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Technical Briefs

Survey of Heliostat Concepts for Cost Reduction

[+] Author and Article Information
Andreas Pfahl

German Aerospace Center (DLR),
Institute of Solar Research,
Pfaffenwaldring 38-40,
D70569 Stuttgart, Germany
e-mail: Andreas.Pfahl@dlr.de

Contributed by the Solar Energy Division of ASME for publication in the JOURNAL OF SOLAR ENERGY ENGINEERING. Manuscript received December 16, 2011; final manuscript received April 15, 2013; published online July 15, 2013. Assoc. Editor: Manuel Romero Alvarez.

J. Sol. Energy Eng 136(1), 014501 (Jul 15, 2013) (9 pages) Paper No: SOL-11-1287; doi: 10.1115/1.4024243 History: Received December 16, 2011; Revised April 15, 2013

A survey of hitherto concepts for cost reduction of heliostats is given. The survey might serve as a base for the development of low cost heliostats that are needed to meet the current challenging cost objectives. The concepts are related to the main heliostat subfunctions and to basic approaches for cost reduction found so far. Based on the main advantages and drawbacks of every concept, the most promising ones are indicated.

FIGURES IN THIS ARTICLE
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References

Figures

Grahic Jump Location
Fig. 1

Left and middle: horizontal primary axes and linear drives [37], left autonomous [5]; right: multilever heliostat [47]

Grahic Jump Location
Fig. 2

Left: elevation axis at ground level, linear and rim drive, small extra mirror for off-set correction [43]; middle: big carousel type heliostat with framework pylon [21]; right: ground anchor, framework pylon and cable drives [20]

Grahic Jump Location
Fig. 3

Left: locking of elevation drive during stow (for locking the black bolt is positioned by the azimuth drive into the gray cramp) and framework facets; middle: concrete heliostat; both seen at Themis solar power plant; right: Yoke [61]

Grahic Jump Location
Fig. 4

Left: pretensioning of azimuth drive via spring to reduce impact of back lash; right: elevation axis between torque tube and mirrors to avoid huge bearings around continuous torque tube and to reduce lever arm of gravity loads of mirror panel [17]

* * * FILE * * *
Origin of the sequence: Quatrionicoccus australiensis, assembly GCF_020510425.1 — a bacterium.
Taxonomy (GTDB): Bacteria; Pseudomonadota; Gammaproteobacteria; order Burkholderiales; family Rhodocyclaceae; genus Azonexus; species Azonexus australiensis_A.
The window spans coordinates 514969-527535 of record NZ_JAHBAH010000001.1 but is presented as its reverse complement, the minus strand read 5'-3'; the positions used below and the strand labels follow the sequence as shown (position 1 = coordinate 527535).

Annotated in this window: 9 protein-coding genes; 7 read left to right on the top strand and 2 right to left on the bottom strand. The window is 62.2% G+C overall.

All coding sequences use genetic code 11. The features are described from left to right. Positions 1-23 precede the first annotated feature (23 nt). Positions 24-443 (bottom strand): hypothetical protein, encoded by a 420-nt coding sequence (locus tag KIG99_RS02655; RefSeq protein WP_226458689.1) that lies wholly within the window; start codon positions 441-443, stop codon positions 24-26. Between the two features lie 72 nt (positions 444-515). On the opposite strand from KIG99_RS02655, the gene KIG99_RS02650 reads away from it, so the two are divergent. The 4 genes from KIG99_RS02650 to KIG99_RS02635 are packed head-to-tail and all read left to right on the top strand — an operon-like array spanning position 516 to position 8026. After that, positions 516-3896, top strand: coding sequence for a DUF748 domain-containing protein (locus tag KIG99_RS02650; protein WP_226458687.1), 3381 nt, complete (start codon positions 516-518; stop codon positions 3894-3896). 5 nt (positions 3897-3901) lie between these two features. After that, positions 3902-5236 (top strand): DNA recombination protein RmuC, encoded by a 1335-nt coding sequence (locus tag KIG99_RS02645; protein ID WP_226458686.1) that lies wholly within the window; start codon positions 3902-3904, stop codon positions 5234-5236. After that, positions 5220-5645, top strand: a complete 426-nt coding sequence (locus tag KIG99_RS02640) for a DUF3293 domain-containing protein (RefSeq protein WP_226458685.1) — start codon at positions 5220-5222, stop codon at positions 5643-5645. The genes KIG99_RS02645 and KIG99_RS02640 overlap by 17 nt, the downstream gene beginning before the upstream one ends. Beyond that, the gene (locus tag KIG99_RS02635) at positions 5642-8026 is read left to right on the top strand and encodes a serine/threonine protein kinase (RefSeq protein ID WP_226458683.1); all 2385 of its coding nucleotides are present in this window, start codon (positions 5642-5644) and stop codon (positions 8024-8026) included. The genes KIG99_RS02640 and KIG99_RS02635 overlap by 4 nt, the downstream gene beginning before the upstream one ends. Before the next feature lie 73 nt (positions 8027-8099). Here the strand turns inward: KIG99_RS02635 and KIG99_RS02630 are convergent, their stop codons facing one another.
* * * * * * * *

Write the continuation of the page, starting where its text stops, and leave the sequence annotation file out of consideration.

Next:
Grahic Jump Location
Fig. 5

Left and middle: rotation by variation of center of gravity by water channel system [6], if rolling on ground (left) no locking of orientation is possible and high mass would be needed for wind load resistance; right: hydraulic drive with fluid containers [18] (no test results known)

Grahic Jump Location
Fig. 6

Left: inflatable heliostat [41]; right: target aligned heliostat with ganged facets [48]

Grahic Jump Location
Fig. 7

Left: ganged normal vectors: ends of parallel orange vectors to the sun move on spherical shapes. The blue normal vectors of the mirror planes are fixed to the green vectors to the receiver and to the ends of the orange sun vectors and can be connected by a horizontal rod (blue) to realize ganged normal vectors (compare Ref. [29]); right: ganged heliostats according to Ref. [30] (not tested yet).

Grahic Jump Location
Fig. 8

Rim drives; left and middle: with vertical primary axis and suspension of mirror facets [65] (left) or with stretched membrane, chain-rims and suspension of rim of secondary axis [64] (middle); right: with horizontal primary axis [10] (not tested yet)

Grahic Jump Location
Fig. 9

Approaches for lowering mirror panel at storm condition (not tested yet)

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